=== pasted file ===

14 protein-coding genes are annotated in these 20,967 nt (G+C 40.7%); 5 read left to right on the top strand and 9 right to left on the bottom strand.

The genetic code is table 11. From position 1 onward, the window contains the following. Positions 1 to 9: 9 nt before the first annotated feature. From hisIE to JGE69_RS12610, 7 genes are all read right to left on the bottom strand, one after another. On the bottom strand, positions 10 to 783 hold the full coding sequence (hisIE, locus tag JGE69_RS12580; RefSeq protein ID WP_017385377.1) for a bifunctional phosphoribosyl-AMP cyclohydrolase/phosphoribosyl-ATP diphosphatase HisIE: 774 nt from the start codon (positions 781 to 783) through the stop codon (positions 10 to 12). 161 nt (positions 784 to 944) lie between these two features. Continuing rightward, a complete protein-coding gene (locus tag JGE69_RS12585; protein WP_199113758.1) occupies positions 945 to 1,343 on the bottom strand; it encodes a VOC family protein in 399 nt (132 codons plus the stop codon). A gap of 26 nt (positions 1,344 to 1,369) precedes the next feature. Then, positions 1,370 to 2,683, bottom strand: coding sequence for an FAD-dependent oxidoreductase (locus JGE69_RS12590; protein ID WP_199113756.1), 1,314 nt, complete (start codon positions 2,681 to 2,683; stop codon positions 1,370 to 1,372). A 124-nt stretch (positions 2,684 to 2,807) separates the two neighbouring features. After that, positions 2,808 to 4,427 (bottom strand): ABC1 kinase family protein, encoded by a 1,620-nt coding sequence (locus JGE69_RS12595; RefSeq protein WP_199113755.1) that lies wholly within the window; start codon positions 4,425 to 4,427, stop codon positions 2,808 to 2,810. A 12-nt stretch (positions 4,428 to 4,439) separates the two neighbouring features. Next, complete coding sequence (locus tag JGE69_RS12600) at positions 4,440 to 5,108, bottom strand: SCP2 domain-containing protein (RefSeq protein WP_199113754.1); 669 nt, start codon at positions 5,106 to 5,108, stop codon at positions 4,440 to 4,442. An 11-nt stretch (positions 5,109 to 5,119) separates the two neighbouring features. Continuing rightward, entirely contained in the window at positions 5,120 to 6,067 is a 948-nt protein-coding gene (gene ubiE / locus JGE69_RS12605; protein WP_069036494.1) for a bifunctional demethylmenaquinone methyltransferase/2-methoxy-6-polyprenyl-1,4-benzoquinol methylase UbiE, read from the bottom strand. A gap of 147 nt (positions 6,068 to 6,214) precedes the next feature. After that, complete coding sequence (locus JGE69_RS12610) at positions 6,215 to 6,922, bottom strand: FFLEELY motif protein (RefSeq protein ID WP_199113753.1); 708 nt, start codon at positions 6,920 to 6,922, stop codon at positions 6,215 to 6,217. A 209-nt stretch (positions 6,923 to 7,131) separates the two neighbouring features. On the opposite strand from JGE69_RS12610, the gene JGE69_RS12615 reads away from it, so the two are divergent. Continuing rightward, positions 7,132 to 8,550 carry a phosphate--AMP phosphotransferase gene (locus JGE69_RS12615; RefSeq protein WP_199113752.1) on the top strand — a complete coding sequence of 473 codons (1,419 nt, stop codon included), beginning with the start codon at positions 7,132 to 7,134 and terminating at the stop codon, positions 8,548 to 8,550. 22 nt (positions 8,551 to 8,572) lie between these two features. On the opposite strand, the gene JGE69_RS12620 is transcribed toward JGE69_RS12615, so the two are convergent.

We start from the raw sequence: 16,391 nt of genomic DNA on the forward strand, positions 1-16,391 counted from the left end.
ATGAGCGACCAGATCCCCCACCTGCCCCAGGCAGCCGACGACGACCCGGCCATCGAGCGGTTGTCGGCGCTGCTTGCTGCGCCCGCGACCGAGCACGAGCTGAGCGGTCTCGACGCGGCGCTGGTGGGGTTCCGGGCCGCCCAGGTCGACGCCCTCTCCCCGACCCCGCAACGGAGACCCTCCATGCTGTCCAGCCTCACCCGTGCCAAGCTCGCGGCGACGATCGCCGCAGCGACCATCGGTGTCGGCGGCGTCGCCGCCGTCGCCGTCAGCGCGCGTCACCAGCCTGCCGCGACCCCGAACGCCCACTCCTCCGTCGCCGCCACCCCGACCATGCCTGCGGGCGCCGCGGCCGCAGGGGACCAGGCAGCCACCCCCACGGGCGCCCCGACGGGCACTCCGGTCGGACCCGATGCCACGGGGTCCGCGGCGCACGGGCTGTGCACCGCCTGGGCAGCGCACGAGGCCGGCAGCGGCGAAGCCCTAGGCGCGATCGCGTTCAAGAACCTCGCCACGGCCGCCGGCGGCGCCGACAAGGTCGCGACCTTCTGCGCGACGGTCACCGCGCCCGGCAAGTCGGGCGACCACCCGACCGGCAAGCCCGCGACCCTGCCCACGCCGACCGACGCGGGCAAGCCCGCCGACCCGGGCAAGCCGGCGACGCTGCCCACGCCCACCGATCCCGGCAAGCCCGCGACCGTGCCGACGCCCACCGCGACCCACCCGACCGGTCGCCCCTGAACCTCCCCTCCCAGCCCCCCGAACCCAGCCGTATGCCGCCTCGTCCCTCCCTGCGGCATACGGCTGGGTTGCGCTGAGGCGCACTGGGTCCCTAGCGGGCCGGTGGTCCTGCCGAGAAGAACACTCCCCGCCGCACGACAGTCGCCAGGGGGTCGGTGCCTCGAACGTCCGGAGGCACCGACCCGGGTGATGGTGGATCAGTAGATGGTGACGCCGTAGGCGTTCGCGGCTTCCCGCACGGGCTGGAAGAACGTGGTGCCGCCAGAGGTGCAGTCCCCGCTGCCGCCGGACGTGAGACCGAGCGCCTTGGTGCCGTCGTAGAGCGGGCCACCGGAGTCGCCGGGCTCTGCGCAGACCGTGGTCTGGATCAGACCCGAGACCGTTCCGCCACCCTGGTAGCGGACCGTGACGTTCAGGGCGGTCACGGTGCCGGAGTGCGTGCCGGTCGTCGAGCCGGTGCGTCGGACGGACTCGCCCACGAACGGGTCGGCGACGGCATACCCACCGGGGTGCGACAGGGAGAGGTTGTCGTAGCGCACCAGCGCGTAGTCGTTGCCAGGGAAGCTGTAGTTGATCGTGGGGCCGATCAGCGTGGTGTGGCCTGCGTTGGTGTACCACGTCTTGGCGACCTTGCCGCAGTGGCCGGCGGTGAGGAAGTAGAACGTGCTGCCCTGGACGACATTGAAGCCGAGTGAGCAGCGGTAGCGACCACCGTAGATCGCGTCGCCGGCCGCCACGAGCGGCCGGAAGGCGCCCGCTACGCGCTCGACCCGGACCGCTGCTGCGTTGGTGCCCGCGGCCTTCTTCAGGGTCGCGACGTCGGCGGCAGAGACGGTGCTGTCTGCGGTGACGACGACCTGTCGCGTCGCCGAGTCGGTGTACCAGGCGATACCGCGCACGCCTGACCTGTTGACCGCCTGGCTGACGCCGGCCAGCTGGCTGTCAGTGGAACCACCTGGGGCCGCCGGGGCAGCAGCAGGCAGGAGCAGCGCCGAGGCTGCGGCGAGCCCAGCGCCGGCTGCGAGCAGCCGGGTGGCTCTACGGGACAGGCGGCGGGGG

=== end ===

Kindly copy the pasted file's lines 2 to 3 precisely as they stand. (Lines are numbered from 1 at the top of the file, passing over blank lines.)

The genetic code is table 11. From position 1 onward, the window contains the following. Positions 1 to 9: 9 nt before the first annotated feature. From hisIE to JGE69_RS12610, 7 genes are all read right to left on the bottom strand, one after another. On the bottom strand, positions 10 to 783 hold the full coding sequence (hisIE, locus tag JGE69_RS12580; RefSeq protein ID WP_017385377.1) for a bifunctional phosphoribosyl-AMP cyclohydrolase/phosphoribosyl-ATP diphosphatase HisIE: 774 nt from the start codon (positions 781 to 783) through the stop codon (positions 10 to 12). 161 nt (positions 784 to 944) lie between these two features. Continuing rightward, a complete protein-coding gene (locus tag JGE69_RS12585; protein WP_199113758.1) occupies positions 945 to 1,343 on the bottom strand; it encodes a VOC family protein in 399 nt (132 codons plus the stop codon). A gap of 26 nt (positions 1,344 to 1,369) precedes the next feature. Then, positions 1,370 to 2,683, bottom strand: coding sequence for an FAD-dependent oxidoreductase (locus JGE69_RS12590; protein ID WP_199113756.1), 1,314 nt, complete (start codon positions 2,681 to 2,683; stop codon positions 1,370 to 1,372). A 124-nt stretch (positions 2,684 to 2,807) separates the two neighbouring features. After that, positions 2,808 to 4,427 (bottom strand): ABC1 kinase family protein, encoded by a 1,620-nt coding sequence (locus JGE69_RS12595; RefSeq protein WP_199113755.1) that lies wholly within the window; start codon positions 4,425 to 4,427, stop codon positions 2,808 to 2,810. A 12-nt stretch (positions 4,428 to 4,439) separates the two neighbouring features. Next, complete coding sequence (locus tag JGE69_RS12600) at positions 4,440 to 5,108, bottom strand: SCP2 domain-containing protein (RefSeq protein WP_199113754.1); 669 nt, start codon at positions 5,106 to 5,108, stop codon at positions 4,440 to 4,442. An 11-nt stretch (positions 5,109 to 5,119) separates the two neighbouring features. Continuing rightward, entirely contained in the window at positions 5,120 to 6,067 is a 948-nt protein-coding gene (gene ubiE / locus JGE69_RS12605; protein WP_069036494.1) for a bifunctional demethylmenaquinone methyltransferase/2-methoxy-6-polyprenyl-1,4-benzoquinol methylase UbiE, read from the bottom strand. A gap of 147 nt (positions 6,068 to 6,214) precedes the next feature. After that, complete coding sequence (locus JGE69_RS12610) at positions 6,215 to 6,922, bottom strand: FFLEELY motif protein (RefSeq protein ID WP_199113753.1); 708 nt, start codon at positions 6,920 to 6,922, stop codon at positions 6,215 to 6,217. A 209-nt stretch (positions 6,923 to 7,131) separates the two neighbouring features. On the opposite strand from JGE69_RS12610, the gene JGE69_RS12615 reads away from it, so the two are divergent. Continuing rightward, positions 7,132 to 8,550 carry a phosphate--AMP phosphotransferase gene (locus JGE69_RS12615; RefSeq protein WP_199113752.1) on the top strand — a complete coding sequence of 473 codons (1,419 nt, stop codon included), beginning with the start codon at positions 7,132 to 7,134 and terminating at the stop codon, positions 8,548 to 8,550. 22 nt (positions 8,551 to 8,572) lie between these two features. On the opposite strand, the gene JGE69_RS12620 is transcribed toward JGE69_RS12615, so the two are convergent.

We start from the raw sequence: 16,391 nt of genomic DNA on the forward strand, positions 1-16,391 counted from the left end.